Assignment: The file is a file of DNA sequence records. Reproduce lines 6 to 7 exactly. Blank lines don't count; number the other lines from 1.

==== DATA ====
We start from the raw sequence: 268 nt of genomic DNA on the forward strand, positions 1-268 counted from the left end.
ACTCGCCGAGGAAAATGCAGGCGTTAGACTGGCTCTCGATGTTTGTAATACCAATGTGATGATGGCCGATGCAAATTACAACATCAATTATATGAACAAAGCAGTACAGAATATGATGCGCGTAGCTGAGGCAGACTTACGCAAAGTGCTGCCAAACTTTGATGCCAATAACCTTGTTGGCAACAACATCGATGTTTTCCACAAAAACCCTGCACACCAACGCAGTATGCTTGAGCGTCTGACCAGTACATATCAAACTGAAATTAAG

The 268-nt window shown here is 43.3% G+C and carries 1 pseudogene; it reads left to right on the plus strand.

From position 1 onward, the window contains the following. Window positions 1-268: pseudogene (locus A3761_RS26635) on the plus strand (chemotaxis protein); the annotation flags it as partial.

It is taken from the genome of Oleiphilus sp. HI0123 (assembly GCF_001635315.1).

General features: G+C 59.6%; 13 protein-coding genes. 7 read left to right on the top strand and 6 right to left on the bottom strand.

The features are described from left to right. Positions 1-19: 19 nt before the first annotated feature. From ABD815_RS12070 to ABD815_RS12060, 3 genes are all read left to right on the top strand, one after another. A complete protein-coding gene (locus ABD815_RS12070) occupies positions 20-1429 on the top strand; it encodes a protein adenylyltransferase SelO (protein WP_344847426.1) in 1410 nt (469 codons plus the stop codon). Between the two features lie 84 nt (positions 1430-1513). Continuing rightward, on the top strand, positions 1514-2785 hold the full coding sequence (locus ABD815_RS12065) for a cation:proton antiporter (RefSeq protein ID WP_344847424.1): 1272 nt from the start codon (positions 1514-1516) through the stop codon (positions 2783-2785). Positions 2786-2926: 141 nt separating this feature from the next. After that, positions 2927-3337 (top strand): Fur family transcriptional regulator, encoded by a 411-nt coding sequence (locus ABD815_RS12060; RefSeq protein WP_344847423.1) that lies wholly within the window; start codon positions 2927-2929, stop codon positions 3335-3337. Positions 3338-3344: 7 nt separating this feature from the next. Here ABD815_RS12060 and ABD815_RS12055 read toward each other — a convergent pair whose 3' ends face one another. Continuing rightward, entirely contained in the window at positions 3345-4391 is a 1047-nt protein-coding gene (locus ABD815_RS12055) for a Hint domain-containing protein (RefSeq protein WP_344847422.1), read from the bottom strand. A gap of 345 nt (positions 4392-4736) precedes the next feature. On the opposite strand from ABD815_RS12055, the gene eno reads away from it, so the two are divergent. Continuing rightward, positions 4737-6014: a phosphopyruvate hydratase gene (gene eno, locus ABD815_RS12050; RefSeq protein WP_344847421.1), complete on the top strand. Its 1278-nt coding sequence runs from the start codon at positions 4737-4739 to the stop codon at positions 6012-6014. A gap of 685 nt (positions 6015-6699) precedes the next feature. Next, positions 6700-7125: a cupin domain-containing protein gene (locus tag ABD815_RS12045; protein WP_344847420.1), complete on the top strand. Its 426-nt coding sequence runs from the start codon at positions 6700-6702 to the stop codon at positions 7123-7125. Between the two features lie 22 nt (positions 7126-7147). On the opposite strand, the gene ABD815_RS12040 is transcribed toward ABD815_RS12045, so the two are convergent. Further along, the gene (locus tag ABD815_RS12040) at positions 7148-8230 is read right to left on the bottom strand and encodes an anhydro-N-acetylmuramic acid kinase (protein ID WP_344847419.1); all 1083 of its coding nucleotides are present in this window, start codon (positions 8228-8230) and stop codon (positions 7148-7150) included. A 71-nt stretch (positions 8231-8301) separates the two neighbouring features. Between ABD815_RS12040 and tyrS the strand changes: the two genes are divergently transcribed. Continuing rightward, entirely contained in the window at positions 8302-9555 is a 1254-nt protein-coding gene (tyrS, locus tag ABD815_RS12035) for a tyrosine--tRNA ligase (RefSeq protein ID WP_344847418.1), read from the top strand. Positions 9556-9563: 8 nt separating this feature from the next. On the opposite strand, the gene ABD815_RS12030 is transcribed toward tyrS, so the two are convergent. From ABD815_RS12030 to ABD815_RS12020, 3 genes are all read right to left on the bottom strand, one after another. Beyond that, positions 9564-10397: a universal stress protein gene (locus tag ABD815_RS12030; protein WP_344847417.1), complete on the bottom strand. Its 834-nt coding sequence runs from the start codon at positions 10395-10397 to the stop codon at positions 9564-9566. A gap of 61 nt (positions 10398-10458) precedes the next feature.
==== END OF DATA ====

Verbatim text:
General features: G+C 59.6%; 13 protein-coding genes. 7 read left to right on the top strand and 6 right to left on the bottom strand.

The features are described from left to right. Positions 1-19: 19 nt before the first annotated feature. From ABD815_RS12070 to ABD815_RS12060, 3 genes are all read left to right on the top strand, one after another. A complete protein-coding gene (locus ABD815_RS12070) occupies positions 20-1429 on the top strand; it encodes a protein adenylyltransferase SelO (protein WP_344847426.1) in 1410 nt (469 codons plus the stop codon). Between the two features lie 84 nt (positions 1430-1513). Continuing rightward, on the top strand, positions 1514-2785 hold the full coding sequence (locus ABD815_RS12065) for a cation:proton antiporter (RefSeq protein ID WP_344847424.1): 1272 nt from the start codon (positions 1514-1516) through the stop codon (positions 2783-2785). Positions 2786-2926: 141 nt separating this feature from the next. After that, positions 2927-3337 (top strand): Fur family transcriptional regulator, encoded by a 411-nt coding sequence (locus ABD815_RS12060; RefSeq protein WP_344847423.1) that lies wholly within the window; start codon positions 2927-2929, stop codon positions 3335-3337. Positions 3338-3344: 7 nt separating this feature from the next. Here ABD815_RS12060 and ABD815_RS12055 read toward each other — a convergent pair whose 3' ends face one another. Continuing rightward, entirely contained in the window at positions 3345-4391 is a 1047-nt protein-coding gene (locus ABD815_RS12055) for a Hint domain-containing protein (RefSeq protein WP_344847422.1), read from the bottom strand. A gap of 345 nt (positions 4392-4736) precedes the next feature. On the opposite strand from ABD815_RS12055, the gene eno reads away from it, so the two are divergent. Continuing rightward, positions 4737-6014: a phosphopyruvate hydratase gene (gene eno, locus ABD815_RS12050; RefSeq protein WP_344847421.1), complete on the top strand. Its 1278-nt coding sequence runs from the start codon at positions 4737-4739 to the stop codon at positions 6012-6014. A gap of 685 nt (positions 6015-6699) precedes the next feature. Next, positions 6700-7125: a cupin domain-containing protein gene (locus tag ABD815_RS12045; protein WP_344847420.1), complete on the top strand. Its 426-nt coding sequence runs from the start codon at positions 6700-6702 to the stop codon at positions 7123-7125. Between the two features lie 22 nt (positions 7126-7147). On the opposite strand, the gene ABD815_RS12040 is transcribed toward ABD815_RS12045, so the two are convergent. Further along, the gene (locus tag ABD815_RS12040) at positions 7148-8230 is read right to left on the bottom strand and encodes an anhydro-N-acetylmuramic acid kinase (protein ID WP_344847419.1); all 1083 of its coding nucleotides are present in this window, start codon (positions 8228-8230) and stop codon (positions 7148-7150) included. A 71-nt stretch (positions 8231-8301) separates the two neighbouring features. Between ABD815_RS12040 and tyrS the strand changes: the two genes are divergently transcribed. Continuing rightward, entirely contained in the window at positions 8302-9555 is a 1254-nt protein-coding gene (tyrS, locus tag ABD815_RS12035) for a tyrosine--tRNA ligase (RefSeq protein ID WP_344847418.1), read from the top strand. Positions 9556-9563: 8 nt separating this feature from the next. On the opposite strand, the gene ABD815_RS12030 is transcribed toward tyrS, so the two are convergent. From ABD815_RS12030 to ABD815_RS12020, 3 genes are all read right to left on the bottom strand, one after another. Beyond that, positions 9564-10397: a universal stress protein gene (locus tag ABD815_RS12030; protein WP_344847417.1), complete on the bottom strand. Its 834-nt coding sequence runs from the start codon at positions 10395-10397 to the stop codon at positions 9564-9566. A gap of 61 nt (positions 10398-10458) precedes the next feature.